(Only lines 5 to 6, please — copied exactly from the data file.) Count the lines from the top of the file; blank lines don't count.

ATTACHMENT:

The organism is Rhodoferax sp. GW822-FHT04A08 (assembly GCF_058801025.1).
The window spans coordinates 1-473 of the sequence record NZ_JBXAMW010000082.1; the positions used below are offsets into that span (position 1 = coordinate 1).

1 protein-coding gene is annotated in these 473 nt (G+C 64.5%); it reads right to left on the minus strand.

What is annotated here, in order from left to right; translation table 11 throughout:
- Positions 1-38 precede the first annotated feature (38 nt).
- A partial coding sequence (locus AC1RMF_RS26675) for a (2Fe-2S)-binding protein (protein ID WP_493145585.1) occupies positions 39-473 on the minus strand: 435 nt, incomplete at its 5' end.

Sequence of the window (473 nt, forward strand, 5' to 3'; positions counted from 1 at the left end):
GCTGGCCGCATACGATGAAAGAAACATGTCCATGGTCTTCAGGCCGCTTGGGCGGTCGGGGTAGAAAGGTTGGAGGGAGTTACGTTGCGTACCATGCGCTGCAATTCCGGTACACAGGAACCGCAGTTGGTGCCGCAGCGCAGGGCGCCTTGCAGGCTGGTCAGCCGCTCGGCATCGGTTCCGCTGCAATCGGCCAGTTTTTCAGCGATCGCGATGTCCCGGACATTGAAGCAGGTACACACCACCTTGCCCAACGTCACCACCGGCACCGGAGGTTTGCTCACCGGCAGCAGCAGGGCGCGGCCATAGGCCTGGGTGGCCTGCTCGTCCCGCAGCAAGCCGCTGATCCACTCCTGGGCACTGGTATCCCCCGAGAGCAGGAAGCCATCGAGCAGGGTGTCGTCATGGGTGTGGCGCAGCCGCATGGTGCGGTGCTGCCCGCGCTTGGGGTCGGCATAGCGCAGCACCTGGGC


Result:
- Positions 1-38 precede the first annotated feature (38 nt).
- A partial coding sequence (locus AC1RMF_RS26675) for a (2Fe-2S)-binding protein (protein ID WP_493145585.1) occupies positions 39-473 on the minus strand: 435 nt, incomplete at its 5' end.